Lithocarpus is a genus in the beech family Fagaceae, differing from Quercus in the erect male spikes. The Kew Checklist (see link below) accepts 334 species, though some other texts suggest as low as 100 species. All but one are native to east and southeast Asia; the single exception, L. densiflorus, Tanoak, being native to western North America in southwest Oregon and California. The Asian species do not have a well-known English vernacular name, though the generic term stone oak has been proposed.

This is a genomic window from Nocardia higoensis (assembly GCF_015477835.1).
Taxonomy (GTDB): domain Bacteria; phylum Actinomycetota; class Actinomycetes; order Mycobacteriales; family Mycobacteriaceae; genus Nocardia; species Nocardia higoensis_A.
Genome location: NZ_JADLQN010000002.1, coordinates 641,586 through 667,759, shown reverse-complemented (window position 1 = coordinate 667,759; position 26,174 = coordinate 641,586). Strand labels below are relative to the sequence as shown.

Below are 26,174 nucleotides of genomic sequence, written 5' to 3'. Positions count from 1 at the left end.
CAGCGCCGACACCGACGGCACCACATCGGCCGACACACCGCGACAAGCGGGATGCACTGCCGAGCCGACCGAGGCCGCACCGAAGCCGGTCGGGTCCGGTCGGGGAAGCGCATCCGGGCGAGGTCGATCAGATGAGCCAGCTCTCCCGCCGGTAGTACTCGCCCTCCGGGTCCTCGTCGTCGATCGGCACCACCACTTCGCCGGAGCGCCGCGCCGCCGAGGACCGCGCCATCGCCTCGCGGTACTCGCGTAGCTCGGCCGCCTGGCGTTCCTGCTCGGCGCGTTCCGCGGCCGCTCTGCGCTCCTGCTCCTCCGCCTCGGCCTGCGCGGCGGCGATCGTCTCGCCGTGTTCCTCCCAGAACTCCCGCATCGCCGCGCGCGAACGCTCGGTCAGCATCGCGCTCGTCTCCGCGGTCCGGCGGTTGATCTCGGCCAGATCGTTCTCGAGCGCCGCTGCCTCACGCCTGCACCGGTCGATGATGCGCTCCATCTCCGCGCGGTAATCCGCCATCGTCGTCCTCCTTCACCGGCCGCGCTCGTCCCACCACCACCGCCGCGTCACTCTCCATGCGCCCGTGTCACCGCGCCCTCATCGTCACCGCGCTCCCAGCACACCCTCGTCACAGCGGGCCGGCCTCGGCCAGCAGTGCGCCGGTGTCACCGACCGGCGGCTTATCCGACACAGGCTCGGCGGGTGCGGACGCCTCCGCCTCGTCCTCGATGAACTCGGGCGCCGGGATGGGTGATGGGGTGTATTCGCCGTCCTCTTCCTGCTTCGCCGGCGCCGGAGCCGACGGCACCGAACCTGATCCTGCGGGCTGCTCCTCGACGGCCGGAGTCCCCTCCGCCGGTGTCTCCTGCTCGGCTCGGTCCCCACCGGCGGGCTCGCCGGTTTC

Although normally included in Lithocarpus, recent genetic evidence (Int. J. Plant Sci. 162(6): 1361–1379. 2001; pdf file) suggests that the North American species is only distantly related to Asian species; it may be better transferred to a genus of its own.
They are evergreen trees with leathery, alternate leaves, which may be either entire or toothed. The seed is a nut very similar to an oak acorn, but with a very hard, woody nut shell (hence the genus name, from Greek lithos, stone, + carpos, seed). The nut kernel is edible in some species (e.g. Lithocarpus edulis), but inedible, and very bitter, in others (e.g. L. densiflorus).